Toyota opens fuel cell patents to drive "hydrogen society"
Toyota is serious about hydrogen fuel cell technology. It's so serious that it's not only welcoming competition, it's helping it. At this year's Consumer Electronics Show, the automaker announced that it will open more than 5,500 fuel cell patents and provide royalty-free licenses to other automakers and entities.
Upon walking into Toyota's CES press conference, the shimmering Mirai under the hard conference room lighting suggested that it might just be a rehashing of the details we already learned at November's LA Auto Show. Instead, Toyota used the Mirai as a jumping off point for what it terms the "hydrogen future."
"We're leaving the age of hydrocarbons and entering the age of hydrogen to create a hydrogen non-polluting society," physicist, futurist and author Dr. Michio Kaku said from Toyota's dais. "Seventy-five percent of the universe is made out of hydrogen. Hydrogen is the most plentiful substance in the universe. Contrast that now to oil, black gold, one of the rarest of substances on the Planet Earth. Nations will kill to secure supplies of oil. Oil is found perhaps in the most dangerous, volatile, unstable areas of the Planet Earth."
Toyota hopes to help jumpstart this future hydrogen society by sharing its intellectual property. This week's announcement represents the first time that it's sharing patents free of charge. The automaker helped to grow the gas-electric hybrid market in a similar manner, but those licensed technologies didn't come free.
"At Toyota, we believe that when good ideas are shared, great things can happen," said Bob Carter, senior VP of automotive operations at Toyota Motor Sales, USA Inc. "The first generation hydrogen fuel cell vehicles, launched between 2015 and 2020, will be critical, requiring a concerted effort and unconventional collaboration between automakers, government regulators, academia and energy providers. By eliminating traditional corporate boundaries, we can speed the development of new technologies and move into the future of mobility more quickly, effectively and economically."
The approximately 5,680 total global patents break down into roughly 3,350 fuel cell system software control patents, 1,970 fuel cell stack-related patents, 290 high-pressure hydrogen tank patents, and 70 hydrogen production and supply patents. They will be made available to fuel cell vehicle manufacturers, fuel cell parts suppliers, and hydrogen fueling station companies through an initial market introduction period that Toyota expects to run until 2020. Toyota will consider requests from outside the transportation sector on a case by case basis.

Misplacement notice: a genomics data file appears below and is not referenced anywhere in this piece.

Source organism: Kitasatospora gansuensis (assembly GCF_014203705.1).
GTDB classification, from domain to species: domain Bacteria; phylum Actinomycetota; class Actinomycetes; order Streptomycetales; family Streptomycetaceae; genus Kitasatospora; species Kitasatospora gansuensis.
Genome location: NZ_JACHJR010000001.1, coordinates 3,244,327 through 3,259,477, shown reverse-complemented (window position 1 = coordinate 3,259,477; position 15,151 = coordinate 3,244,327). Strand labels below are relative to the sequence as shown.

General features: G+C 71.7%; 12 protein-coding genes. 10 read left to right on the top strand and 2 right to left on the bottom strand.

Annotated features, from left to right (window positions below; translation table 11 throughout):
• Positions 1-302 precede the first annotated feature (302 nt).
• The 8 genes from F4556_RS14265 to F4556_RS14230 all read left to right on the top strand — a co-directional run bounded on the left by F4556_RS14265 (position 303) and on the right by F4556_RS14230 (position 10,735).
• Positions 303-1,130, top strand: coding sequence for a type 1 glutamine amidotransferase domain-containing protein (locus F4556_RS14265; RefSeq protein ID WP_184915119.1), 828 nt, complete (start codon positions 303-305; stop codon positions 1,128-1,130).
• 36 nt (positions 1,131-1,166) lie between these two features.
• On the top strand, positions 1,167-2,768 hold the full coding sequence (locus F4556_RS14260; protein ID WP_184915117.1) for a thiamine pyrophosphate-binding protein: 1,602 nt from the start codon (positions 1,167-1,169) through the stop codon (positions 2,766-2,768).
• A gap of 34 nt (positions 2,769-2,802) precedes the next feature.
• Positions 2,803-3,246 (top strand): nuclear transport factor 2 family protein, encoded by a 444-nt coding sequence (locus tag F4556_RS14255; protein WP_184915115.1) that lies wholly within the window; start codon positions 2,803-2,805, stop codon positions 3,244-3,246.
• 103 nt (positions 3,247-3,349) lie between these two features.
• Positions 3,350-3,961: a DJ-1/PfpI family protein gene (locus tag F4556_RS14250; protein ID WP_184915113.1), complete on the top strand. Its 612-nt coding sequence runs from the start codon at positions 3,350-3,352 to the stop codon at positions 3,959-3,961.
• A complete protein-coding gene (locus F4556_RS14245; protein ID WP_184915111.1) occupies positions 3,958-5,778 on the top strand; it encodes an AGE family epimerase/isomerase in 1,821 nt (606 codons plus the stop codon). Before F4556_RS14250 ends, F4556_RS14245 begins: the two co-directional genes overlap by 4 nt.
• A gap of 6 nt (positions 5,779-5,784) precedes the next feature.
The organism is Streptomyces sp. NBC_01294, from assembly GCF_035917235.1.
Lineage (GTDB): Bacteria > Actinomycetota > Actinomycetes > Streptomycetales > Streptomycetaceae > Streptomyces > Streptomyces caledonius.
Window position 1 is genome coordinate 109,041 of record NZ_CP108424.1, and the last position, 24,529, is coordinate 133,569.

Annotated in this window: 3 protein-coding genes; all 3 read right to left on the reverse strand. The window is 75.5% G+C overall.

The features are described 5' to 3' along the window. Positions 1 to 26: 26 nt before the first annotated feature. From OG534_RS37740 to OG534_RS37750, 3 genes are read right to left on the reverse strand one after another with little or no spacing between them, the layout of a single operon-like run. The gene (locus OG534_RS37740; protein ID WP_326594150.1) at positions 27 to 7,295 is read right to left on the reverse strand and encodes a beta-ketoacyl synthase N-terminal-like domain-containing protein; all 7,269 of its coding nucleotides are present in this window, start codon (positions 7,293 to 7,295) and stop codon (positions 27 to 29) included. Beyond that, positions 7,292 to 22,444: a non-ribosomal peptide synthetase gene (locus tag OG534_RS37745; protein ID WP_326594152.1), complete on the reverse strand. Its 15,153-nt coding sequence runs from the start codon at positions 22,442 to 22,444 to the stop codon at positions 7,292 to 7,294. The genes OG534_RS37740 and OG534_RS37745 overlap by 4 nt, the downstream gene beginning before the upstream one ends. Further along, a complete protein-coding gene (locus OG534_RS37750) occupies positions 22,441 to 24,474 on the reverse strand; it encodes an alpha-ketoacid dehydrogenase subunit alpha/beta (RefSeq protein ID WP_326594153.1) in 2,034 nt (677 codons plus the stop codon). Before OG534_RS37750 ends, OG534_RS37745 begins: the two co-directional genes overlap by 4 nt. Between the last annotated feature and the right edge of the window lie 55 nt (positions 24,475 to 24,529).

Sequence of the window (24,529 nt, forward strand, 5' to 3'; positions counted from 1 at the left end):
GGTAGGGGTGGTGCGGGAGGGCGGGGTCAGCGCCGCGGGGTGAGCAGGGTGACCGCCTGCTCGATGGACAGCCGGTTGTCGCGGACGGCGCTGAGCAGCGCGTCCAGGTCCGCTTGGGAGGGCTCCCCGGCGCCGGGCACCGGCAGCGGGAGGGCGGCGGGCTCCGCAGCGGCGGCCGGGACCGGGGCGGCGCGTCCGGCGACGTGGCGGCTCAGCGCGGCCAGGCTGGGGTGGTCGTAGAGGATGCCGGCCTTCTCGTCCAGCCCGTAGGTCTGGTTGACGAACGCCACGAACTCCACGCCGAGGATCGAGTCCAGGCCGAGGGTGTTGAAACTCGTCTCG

Last year, Tesla announced a similar move, opening its EV patents to the competition..
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1. How is that hydrogen produced and distributed? If it's made from natural gas, 1) it makes no difference from burning oil and 2) we might as well run on natural gas directly with no additional loss.
2 How much hydrogen can be produced per year, at what cost, and at which EROEI?
3. Will this occur before peak oil?
4. Fuel cells were invented in the 19th century. Has something dramatic occured that they are now finally a good alternative to oil? https://en.wikipedia.org/wiki/Fuel_cell
And holy-moley... how much money did they spend on that CES "generator" demonstration set ?!
Something combining with oxygen to form whatever byproduct is another name for 'burning' something. Eg C + O2 -> CO2 + heat. The difference in a fuel cell is you are using a catalyst to promote that reaction and the electron transfer is harnessed to drive an electrical circuit rather than simply producing heat.
Where you get the hydrogen from isn't relevant and sure you can use water as the source but it is far from being the most economical source at this point in time.
The difficulty with hydrogen relates to the relatively poor energy density of hydrogen unless you crank up the storage pressure to levels that are very difficult to manage safely. Every prototype of fuel cell vehicle until the last generation Hyundais and this concept demonstrated by Toyota has essentially been a giant fuel tank on wheels without the free space normal car drivers expect. Even the new Hyundai has 2 massive tanks integrated into the floor that impose on the cars space to try and match normal car equivalence.
As you increase the pressure of your storage, your costs for your distribution system get exponentially more expensive. All of the pumps and valves need to be that much better to make sure we don't have hydrogen explosions going off at petrol stations the world over.
The reason Toyota are opening up patents is that they can't see a pathway for them to generate income in the foreseeable future. It's an acknowledgment that this technology won't compete with current technologies for at least another decade or more (and I would add if ever).